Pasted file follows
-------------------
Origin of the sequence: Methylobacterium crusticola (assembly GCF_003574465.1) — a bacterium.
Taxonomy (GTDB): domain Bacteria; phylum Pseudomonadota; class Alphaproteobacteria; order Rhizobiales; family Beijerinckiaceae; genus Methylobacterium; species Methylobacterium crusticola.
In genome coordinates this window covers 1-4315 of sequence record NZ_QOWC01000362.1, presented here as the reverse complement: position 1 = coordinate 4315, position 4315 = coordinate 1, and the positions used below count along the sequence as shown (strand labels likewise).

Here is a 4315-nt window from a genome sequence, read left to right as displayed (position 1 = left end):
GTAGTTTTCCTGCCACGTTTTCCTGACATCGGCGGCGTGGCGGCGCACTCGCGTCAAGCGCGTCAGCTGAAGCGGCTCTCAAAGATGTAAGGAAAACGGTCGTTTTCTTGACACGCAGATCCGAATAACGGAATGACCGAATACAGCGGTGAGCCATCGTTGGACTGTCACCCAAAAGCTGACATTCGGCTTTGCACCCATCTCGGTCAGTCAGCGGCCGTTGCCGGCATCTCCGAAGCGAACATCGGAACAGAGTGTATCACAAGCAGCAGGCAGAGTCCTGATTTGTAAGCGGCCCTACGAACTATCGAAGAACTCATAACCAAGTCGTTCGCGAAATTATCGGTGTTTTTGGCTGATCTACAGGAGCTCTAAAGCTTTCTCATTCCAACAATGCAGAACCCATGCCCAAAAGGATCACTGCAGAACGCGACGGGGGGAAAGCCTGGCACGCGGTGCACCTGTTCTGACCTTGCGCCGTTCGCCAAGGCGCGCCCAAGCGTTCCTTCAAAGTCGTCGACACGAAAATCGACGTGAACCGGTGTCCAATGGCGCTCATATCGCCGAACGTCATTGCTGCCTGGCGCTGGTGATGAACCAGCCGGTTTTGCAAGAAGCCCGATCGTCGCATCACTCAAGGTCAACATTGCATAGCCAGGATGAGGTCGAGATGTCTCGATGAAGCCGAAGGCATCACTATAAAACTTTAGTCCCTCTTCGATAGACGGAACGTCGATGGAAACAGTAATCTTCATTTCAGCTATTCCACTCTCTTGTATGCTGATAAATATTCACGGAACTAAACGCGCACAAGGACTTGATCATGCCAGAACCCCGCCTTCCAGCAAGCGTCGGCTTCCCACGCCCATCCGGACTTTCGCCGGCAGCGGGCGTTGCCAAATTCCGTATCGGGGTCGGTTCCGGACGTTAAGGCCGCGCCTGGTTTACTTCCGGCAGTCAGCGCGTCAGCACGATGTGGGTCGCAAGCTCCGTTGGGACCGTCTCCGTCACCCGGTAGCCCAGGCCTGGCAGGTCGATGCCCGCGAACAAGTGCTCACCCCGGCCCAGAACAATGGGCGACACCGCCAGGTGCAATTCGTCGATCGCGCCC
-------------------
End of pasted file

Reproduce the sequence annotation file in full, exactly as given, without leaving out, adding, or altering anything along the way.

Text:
Origin of the sequence: Methylobacterium crusticola (assembly GCF_003574465.1) — a bacterium.
Taxonomy (GTDB): domain Bacteria; phylum Pseudomonadota; class Alphaproteobacteria; order Rhizobiales; family Beijerinckiaceae; genus Methylobacterium; species Methylobacterium crusticola.
In genome coordinates this window covers 1-4315 of sequence record NZ_QOWC01000362.1, presented here as the reverse complement: position 1 = coordinate 4315, position 4315 = coordinate 1, and the positions used below count along the sequence as shown (strand labels likewise).

Here is a 4315-nt window from a genome sequence, read left to right as displayed (position 1 = left end):
GTAGTTTTCCTGCCACGTTTTCCTGACATCGGCGGCGTGGCGGCGCACTCGCGTCAAGCGCGTCAGCTGAAGCGGCTCTCAAAGATGTAAGGAAAACGGTCGTTTTCTTGACACGCAGATCCGAATAACGGAATGACCGAATACAGCGGTGAGCCATCGTTGGACTGTCACCCAAAAGCTGACATTCGGCTTTGCACCCATCTCGGTCAGTCAGCGGCCGTTGCCGGCATCTCCGAAGCGAACATCGGAACAGAGTGTATCACAAGCAGCAGGCAGAGTCCTGATTTGTAAGCGGCCCTACGAACTATCGAAGAACTCATAACCAAGTCGTTCGCGAAATTATCGGTGTTTTTGGCTGATCTACAGGAGCTCTAAAGCTTTCTCATTCCAACAATGCAGAACCCATGCCCAAAAGGATCACTGCAGAACGCGACGGGGGGAAAGCCTGGCACGCGGTGCACCTGTTCTGACCTTGCGCCGTTCGCCAAGGCGCGCCCAAGCGTTCCTTCAAAGTCGTCGACACGAAAATCGACGTGAACCGGTGTCCAATGGCGCTCATATCGCCGAACGTCATTGCTGCCTGGCGCTGGTGATGAACCAGCCGGTTTTGCAAGAAGCCCGATCGTCGCATCACTCAAGGTCAACATTGCATAGCCAGGATGAGGTCGAGATGTCTCGATGAAGCCGAAGGCATCACTATAAAACTTTAGTCCCTCTTCGATAGACGGAACGTCGATGGAAACAGTAATCTTCATTTCAGCTATTCCACTCTCTTGTATGCTGATAAATATTCACGGAACTAAACGCGCACAAGGACTTGATCATGCCAGAACCCCGCCTTCCAGCAAGCGTCGGCTTCCCACGCCCATCCGGACTTTCGCCGGCAGCGGGCGTTGCCAAATTCCGTATCGGGGTCGGTTCCGGACGTTAAGGCCGCGCCTGGTTTACTTCCGGCAGTCAGCGCGTCAGCACGATGTGGGTCGCAAGCTCCGTTGGGACCGTCTCCGTCACCCGGTAGCCCAGGCCTGGCAGGTCGATGCCCGCGAACAAGTGCTCACCCCGGCCCAGAACAATGGGCGACACCGCCAGGTGCAATTCGTCGATCGCGCCC